Volunteering – good advice from the UK

Judith Davey 27/11/20

In many of my blog posts I have mentioned “generativity” – the “giving back” by older people to society and specifically to oncoming generations. While not mentioning the concept of generativity specifically, numerous policy statements and “strategies” emphasise the importance of contribution and participation as part of positive ageing – outlining the benefits to individuals, communities, and society as a whole. Volunteering is a major way of realising contribution and participation, but many organisations are finding it difficult to recruit volunteers, and older people are a major source for this.

There is plenty of evidence of how volunteering can benefit older people – serving
as a replacement for work and family roles that may figure less prominently in later life. British research has shown that volunteering among older adults is correlated with increases in well-being, mental and physical health. “As well as helping others, we help ourselves through building confidence, social connections and a sense of purpose.”

Other research, this time from the USA, suggests that volunteerism among older adults tends to be concentrated in more advantaged groups – those who have more education, higher income, better health, and some religious involvement. More older women than men volunteer, but older men are more likely to formally volunteer than are younger men.

Given these benefits, it is worth looking ways to encourage volunteering among older people and the barriers which may discourage them. The research findings also suggest that widening participation among social groups is a relevant goal.

“We have an ageing and increasingly diverse population. We need a new
approach to community participation and volunteering to ensure that more people enjoy the wellbeing benefits of being involved with their communities” (CBA, 2020).

The Centre for Ageing Better in the UK has recently published a report – Helping Out – Taking an inclusive approach to engaging older volunteers. This is a guide designed as a practical tool to support organisations working to engage with volunteers aged over 50 and to widen participation. On the basis of widespread consultation, this report again found that those who are least healthy and least wealthy are the least likely to take part in volunteering, but also the most likely to benefit.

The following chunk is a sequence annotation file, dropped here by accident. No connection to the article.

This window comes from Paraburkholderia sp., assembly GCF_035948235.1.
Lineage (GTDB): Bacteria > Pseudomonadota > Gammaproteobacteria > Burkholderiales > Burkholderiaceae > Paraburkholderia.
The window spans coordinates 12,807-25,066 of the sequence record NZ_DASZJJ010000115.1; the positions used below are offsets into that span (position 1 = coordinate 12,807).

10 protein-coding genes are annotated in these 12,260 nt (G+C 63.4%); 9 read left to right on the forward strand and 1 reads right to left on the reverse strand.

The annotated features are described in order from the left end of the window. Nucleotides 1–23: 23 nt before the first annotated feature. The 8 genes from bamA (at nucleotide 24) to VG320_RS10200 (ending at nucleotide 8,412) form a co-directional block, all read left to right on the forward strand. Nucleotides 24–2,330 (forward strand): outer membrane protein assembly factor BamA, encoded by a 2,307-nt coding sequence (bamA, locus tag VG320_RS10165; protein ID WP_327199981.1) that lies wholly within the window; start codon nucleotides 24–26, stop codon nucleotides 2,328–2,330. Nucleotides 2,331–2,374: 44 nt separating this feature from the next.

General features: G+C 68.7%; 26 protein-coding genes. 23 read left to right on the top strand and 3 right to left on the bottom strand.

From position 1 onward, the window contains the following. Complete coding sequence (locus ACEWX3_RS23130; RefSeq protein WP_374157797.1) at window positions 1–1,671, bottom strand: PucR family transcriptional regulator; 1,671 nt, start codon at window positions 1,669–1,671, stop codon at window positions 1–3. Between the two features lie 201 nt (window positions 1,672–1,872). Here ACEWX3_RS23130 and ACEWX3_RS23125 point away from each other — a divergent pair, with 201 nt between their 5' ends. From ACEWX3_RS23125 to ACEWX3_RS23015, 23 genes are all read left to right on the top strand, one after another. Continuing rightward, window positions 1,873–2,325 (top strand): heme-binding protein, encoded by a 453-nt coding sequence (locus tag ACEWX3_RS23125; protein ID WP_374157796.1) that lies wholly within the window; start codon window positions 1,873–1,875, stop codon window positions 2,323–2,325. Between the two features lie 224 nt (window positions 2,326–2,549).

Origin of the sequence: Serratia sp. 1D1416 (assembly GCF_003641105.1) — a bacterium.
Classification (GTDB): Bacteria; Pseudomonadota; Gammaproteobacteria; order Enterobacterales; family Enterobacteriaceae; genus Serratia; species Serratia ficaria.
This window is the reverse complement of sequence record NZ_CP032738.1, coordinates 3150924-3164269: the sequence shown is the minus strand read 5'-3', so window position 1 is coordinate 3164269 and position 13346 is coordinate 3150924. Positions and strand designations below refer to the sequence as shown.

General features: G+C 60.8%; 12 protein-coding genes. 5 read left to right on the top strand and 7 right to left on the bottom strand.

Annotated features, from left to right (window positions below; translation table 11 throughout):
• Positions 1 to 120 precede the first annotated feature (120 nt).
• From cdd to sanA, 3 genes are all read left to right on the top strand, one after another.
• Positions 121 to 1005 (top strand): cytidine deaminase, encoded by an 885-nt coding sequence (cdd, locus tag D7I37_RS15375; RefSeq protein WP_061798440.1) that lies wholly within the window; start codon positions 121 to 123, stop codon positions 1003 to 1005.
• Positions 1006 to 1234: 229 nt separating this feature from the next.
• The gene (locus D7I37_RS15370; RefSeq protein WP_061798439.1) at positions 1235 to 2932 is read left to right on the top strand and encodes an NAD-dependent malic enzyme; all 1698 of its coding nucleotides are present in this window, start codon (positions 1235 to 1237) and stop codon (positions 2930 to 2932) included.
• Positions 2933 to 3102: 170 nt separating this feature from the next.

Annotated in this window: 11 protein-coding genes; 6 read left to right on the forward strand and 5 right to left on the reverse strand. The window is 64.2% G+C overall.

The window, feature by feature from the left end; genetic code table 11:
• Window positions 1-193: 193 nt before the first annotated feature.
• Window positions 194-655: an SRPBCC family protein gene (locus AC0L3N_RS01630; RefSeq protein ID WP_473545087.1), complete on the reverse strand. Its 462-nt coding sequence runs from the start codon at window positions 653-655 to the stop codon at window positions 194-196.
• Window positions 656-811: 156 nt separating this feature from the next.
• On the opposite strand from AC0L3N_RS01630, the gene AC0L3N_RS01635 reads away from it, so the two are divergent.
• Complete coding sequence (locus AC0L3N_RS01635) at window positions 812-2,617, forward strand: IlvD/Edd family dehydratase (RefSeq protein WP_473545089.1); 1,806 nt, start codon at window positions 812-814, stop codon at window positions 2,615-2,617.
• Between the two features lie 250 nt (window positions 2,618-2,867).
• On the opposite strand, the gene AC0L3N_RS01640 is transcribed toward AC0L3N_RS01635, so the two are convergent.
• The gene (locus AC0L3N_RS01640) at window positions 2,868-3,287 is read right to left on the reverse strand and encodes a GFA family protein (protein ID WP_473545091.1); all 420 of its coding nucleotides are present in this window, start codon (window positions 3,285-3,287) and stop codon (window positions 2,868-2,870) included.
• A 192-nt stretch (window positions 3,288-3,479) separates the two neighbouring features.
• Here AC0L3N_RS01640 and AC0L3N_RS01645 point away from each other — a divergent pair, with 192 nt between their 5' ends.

Barriers to volunteering

The CBA review found that many people face practical, structural and emotional barriers to taking part in volunteering. These barriers can worsen for people as they age and their personal circumstances change – for example, developing a health condition or taking on caring responsibilities. Types of barriers identified were –

Practical – cost, transport needs, physical access, language.

Structural – inflexible offers, bureaucratic processes, lack of resources, digital divide.

Emotional – lack of confidence, stigma/stereotypes, lack of welcome, fear of over-commitment, not feeling valued.

The main messages from the CBA report, to combat these barriers were –

Connect and Listen
• Spend time listening and getting to know your volunteers to find out what skills and experience they bring, and what they want to do. Use conversations rather than formal applications.
• Listen and empower people to do what matters to them – and in ways that work for them. Consider diversity.
• Celebrate everyone’s contributions and share stories, successes and experiences. Encourage regular participants to welcome and support newcomers to help them develop confidence and new skills.
• Instead of using the term ‘volunteering, which can be off-putting, talk about ‘helping out’, ‘being a good neighbour’ or ‘giving time’.

Remove barriers
• Make the application, joining and induction processes simple, with clear and accessible information and concise forms.
• Focus on the person and the support they might need as an individual. Often emotional barriers are overlooked, such as lack of confidence or self-esteem.
• Think about ways to support people to take part. For example, offer respite for carers, help with travel to venues, access to and training for digital work.

Be flexible
• Make activities fun and welcoming. The social aspect may draw people to opportunities to help in their communities.
• Create a range of opportunities to suit different circumstances, interests and abilities and different levels of commitment.
• Try out different low-tech, low-cost, low-risk ways of engaging with people. Offer a choice of quick, easy tasks, in shorter chunks of time that people can take part in
with little or no commitment.
• Consider developing ‘taster’ or ‘micro-volunteering’ sessions and activities.

[1] Centre for Ageing Better (CBA) 2020, Helping Out – Taking an inclusive approach to engaging older volunteers. ageing-better.org.uk

About Age Concern New Zealand 'on research'

At the heart of everything Age Concern does is a passion to see older people experience well-being, respect, dignity, and to be included and valued. We support, inform and advise older people on issues such as access to health care, transport, housing, financial entitlements, and social opportunities. We also work to combat real problems in our society, like elder abuse and neglect, chronic loneliness and social isolation. We provide specialist services with trained and qualified professionals able to give expert advice and assistance. Age Concern is a charity and relies on the support of volunteers and public donations to do much of the work we do. To help us help older people, please consider making a donation of your time or money. To see how, visit www.ageconcern.org.nz
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